BEOWULF

I have drunk nothing. Yet. But I will kill your monster.

HROTHGAR

(overly enthusiastic)

He will kill the monster! Did you hear that? Grendel will die!

BEOWULF

Grendel?

HROTHGAR

The monster is called Grendel.

BEOWULF

Then I shall kill your Grendel. I, Beowulf, killed a tribe of giants in the Orkneys. I have crushed the skulls of sea-serpents. And this…this troll of yours shall trouble you no longer.

The Queen is about to say something doubtful about all this, but Hrothgar, who takes Beowulf at face value, announces to the hall…

HROTHGAR

A hero! I knew that the sea would bring us a hero! Will you go up to the moors, then, to the cave by the dark pool, and fight the monster in its den?

The Queen, Wealthow, looks doubtful.

 

Unferth glares from the shadows.

 

Hrothgar raises his eyebrow, wanting to hear Beowulf tell of how he'll kill Grendel.

 

Beowulf steps forward and waves his hand.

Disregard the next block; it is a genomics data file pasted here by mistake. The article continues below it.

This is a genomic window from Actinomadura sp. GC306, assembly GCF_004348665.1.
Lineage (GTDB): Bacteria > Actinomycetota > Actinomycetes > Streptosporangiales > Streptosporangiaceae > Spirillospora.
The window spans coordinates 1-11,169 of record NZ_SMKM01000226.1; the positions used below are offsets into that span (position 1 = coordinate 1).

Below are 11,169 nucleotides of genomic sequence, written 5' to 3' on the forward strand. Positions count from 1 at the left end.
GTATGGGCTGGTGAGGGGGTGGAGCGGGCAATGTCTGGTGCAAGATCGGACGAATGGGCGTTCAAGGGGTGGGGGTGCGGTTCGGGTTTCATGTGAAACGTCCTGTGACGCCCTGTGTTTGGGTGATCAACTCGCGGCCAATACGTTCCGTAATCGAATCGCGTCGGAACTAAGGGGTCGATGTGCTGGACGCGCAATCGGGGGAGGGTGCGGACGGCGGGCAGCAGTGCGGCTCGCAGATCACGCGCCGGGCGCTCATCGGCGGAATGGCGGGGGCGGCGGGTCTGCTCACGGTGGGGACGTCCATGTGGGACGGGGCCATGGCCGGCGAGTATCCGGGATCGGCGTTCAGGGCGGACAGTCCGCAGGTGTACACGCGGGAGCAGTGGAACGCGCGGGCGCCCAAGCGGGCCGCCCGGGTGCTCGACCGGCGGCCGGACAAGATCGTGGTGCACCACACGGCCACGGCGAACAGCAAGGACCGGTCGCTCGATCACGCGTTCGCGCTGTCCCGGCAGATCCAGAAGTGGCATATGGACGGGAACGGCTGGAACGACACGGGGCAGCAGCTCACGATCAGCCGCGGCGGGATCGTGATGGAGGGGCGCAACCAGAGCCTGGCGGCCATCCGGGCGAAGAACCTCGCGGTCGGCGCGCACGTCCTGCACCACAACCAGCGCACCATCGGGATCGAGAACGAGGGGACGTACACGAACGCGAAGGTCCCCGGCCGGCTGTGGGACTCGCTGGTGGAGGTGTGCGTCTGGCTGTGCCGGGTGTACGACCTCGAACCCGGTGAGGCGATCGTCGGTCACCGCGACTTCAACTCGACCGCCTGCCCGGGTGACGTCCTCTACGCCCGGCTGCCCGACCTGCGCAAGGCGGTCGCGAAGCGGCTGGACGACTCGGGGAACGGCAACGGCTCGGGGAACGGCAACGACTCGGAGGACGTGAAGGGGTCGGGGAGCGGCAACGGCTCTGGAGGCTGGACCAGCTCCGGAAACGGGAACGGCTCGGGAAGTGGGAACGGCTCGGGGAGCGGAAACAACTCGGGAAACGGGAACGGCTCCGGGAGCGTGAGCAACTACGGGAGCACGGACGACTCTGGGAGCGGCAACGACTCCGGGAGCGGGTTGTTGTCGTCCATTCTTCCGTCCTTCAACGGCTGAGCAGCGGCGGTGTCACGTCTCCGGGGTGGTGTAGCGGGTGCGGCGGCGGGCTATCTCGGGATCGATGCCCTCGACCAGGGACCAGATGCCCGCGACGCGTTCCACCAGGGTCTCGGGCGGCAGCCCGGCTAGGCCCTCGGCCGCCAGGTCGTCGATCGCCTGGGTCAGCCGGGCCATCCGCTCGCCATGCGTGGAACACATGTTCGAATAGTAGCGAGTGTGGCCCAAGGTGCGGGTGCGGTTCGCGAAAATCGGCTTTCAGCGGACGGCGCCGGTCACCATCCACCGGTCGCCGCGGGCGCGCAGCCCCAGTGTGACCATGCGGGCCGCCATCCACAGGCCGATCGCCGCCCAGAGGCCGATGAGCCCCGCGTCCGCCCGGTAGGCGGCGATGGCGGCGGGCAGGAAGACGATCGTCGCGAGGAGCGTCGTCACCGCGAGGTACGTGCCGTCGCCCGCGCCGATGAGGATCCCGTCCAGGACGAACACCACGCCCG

BEOWULF

I have fourteen brave Thanes with me. We have been long at sea. I think it is high time, mighty Hrothgar, to break open your golden mead, famed across the world; to let the scop chant, and to feast and boast and to make merry, in this great hall of yours.

Hrothgar squints.

HROTHGAR

But…that will bring the beast here.

Beowulf says nothing, but a huge Cheshire smile spreads across his face. A smile that's much too huge.

CUT TO:

41 INT. THE GREAT CAVE - GRENDEL'S LAIR - EVENING

41

Grendel is SINGING to itself, a slow, sad, tuneless sort of noise. It is taking a soldier apart, bit by bit, and throwing the bits of body into the water. EELS seize the fragments of flesh and disappear back under the water with them. Grendel LAUGHS delightedly at the eels.

GRENDEL

No more. You get fat! Fat fish! More tomorrow.

Then Grendel walks over to the side of the cave, and puts the warrior's head on a spike. He hangs the rest of the body from a hook. He moves awkwardly. While Grendel is not human, if he were human, he would be retarded, perhaps brain-damaged. He is honestly a sweet and gentle person, except in the matter of eating people, and then only when driven mad with noise.